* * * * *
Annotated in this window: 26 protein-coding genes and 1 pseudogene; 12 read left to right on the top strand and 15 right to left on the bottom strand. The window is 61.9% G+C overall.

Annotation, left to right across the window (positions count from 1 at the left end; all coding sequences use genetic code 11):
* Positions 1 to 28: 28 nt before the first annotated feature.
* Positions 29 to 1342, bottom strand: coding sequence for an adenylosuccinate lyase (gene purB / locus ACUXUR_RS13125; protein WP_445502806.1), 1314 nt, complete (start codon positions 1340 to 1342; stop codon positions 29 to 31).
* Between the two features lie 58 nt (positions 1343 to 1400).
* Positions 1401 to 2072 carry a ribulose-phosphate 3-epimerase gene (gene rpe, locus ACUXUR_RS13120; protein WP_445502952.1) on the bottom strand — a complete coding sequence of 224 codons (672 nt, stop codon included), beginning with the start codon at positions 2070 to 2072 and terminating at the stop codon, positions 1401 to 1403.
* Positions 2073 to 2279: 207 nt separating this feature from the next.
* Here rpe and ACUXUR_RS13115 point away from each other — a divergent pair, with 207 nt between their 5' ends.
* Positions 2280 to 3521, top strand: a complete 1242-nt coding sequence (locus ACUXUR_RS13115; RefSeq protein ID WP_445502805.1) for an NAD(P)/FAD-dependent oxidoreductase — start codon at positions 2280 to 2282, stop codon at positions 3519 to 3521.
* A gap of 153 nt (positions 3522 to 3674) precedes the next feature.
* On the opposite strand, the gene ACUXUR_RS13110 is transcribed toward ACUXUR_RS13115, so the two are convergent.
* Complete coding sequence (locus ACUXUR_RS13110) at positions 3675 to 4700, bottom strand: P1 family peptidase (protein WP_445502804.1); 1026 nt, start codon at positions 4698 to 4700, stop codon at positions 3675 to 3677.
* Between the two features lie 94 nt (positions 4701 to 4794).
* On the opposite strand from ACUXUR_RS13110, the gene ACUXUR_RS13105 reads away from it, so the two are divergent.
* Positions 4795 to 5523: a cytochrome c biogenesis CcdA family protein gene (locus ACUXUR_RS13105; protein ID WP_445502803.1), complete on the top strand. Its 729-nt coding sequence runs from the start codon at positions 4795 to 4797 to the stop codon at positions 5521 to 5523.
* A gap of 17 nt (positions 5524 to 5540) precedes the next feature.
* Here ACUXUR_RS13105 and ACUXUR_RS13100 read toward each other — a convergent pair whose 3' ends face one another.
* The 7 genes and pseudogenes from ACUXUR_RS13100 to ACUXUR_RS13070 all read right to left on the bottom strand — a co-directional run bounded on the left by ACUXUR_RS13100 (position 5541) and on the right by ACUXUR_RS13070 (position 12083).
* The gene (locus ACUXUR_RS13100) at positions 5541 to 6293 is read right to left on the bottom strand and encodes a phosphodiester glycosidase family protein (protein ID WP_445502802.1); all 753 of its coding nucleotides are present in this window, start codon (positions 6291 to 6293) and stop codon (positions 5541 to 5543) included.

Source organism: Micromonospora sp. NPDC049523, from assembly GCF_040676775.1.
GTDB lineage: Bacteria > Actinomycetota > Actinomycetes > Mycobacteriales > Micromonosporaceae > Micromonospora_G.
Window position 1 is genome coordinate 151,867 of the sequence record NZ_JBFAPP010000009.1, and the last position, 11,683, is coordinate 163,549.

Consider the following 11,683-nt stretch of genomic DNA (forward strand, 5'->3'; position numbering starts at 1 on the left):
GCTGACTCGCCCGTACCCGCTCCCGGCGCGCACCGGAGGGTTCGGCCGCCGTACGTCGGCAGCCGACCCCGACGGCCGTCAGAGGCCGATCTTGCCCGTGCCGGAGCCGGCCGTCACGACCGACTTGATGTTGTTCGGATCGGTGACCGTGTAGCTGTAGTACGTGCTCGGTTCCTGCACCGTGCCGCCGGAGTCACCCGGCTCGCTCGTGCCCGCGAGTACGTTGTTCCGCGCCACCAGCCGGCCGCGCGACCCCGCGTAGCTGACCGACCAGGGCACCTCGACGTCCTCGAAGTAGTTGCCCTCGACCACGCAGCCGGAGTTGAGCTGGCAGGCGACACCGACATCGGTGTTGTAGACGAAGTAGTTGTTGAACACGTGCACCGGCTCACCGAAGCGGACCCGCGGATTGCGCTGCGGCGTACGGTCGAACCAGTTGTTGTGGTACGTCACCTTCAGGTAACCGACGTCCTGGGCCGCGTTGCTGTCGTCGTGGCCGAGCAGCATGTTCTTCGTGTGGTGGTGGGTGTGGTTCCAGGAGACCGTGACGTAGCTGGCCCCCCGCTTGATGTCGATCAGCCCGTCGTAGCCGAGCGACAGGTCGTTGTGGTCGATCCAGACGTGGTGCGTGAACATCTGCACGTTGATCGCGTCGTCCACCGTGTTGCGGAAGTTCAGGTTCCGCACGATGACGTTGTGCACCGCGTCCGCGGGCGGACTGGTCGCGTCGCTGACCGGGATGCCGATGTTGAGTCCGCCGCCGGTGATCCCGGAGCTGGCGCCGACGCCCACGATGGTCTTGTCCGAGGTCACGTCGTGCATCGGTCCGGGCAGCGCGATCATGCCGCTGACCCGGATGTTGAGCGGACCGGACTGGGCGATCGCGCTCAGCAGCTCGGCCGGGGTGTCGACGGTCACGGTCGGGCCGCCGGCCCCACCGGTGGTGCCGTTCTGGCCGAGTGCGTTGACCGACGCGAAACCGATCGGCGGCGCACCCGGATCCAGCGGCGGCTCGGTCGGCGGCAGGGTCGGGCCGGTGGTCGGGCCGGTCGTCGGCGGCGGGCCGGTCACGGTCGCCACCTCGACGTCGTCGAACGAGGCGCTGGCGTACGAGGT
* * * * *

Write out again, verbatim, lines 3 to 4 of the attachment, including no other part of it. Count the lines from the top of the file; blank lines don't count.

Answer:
* Positions 1 to 28: 28 nt before the first annotated feature.
* Positions 29 to 1342, bottom strand: coding sequence for an adenylosuccinate lyase (gene purB / locus ACUXUR_RS13125; protein WP_445502806.1), 1314 nt, complete (start codon positions 1340 to 1342; stop codon positions 29 to 31).